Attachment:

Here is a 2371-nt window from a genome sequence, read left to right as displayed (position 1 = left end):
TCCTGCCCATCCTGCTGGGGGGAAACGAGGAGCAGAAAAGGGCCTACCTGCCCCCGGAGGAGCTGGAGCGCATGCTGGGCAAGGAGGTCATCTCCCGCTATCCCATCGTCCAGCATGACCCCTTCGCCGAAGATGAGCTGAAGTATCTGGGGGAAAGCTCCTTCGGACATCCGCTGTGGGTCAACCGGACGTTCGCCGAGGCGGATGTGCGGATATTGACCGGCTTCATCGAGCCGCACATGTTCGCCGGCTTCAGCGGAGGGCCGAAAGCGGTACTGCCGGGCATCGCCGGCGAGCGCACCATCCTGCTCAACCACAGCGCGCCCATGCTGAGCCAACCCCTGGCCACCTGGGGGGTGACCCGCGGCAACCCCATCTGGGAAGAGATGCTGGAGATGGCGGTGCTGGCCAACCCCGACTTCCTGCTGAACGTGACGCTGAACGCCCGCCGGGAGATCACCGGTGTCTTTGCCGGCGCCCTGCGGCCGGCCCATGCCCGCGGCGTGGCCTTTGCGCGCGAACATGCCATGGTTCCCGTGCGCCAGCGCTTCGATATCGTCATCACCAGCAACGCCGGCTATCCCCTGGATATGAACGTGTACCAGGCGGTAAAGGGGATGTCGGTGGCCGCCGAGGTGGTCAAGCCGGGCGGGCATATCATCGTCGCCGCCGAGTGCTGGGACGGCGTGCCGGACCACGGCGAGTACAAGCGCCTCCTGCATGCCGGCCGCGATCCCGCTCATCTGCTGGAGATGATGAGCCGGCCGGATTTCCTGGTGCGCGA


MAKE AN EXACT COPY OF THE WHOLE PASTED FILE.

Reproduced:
Here is a 2371-nt window from a genome sequence, read left to right as displayed (position 1 = left end):
TCCTGCCCATCCTGCTGGGGGGAAACGAGGAGCAGAAAAGGGCCTACCTGCCCCCGGAGGAGCTGGAGCGCATGCTGGGCAAGGAGGTCATCTCCCGCTATCCCATCGTCCAGCATGACCCCTTCGCCGAAGATGAGCTGAAGTATCTGGGGGAAAGCTCCTTCGGACATCCGCTGTGGGTCAACCGGACGTTCGCCGAGGCGGATGTGCGGATATTGACCGGCTTCATCGAGCCGCACATGTTCGCCGGCTTCAGCGGAGGGCCGAAAGCGGTACTGCCGGGCATCGCCGGCGAGCGCACCATCCTGCTCAACCACAGCGCGCCCATGCTGAGCCAACCCCTGGCCACCTGGGGGGTGACCCGCGGCAACCCCATCTGGGAAGAGATGCTGGAGATGGCGGTGCTGGCCAACCCCGACTTCCTGCTGAACGTGACGCTGAACGCCCGCCGGGAGATCACCGGTGTCTTTGCCGGCGCCCTGCGGCCGGCCCATGCCCGCGGCGTGGCCTTTGCGCGCGAACATGCCATGGTTCCCGTGCGCCAGCGCTTCGATATCGTCATCACCAGCAACGCCGGCTATCCCCTGGATATGAACGTGTACCAGGCGGTAAAGGGGATGTCGGTGGCCGCCGAGGTGGTCAAGCCGGGCGGGCATATCATCGTCGCCGCCGAGTGCTGGGACGGCGTGCCGGACCACGGCGAGTACAAGCGCCTCCTGCATGCCGGCCGCGATCCCGCTCATCTGCTGGAGATGATGAGCCGGCCGGATTTCCTGGTGCGCGA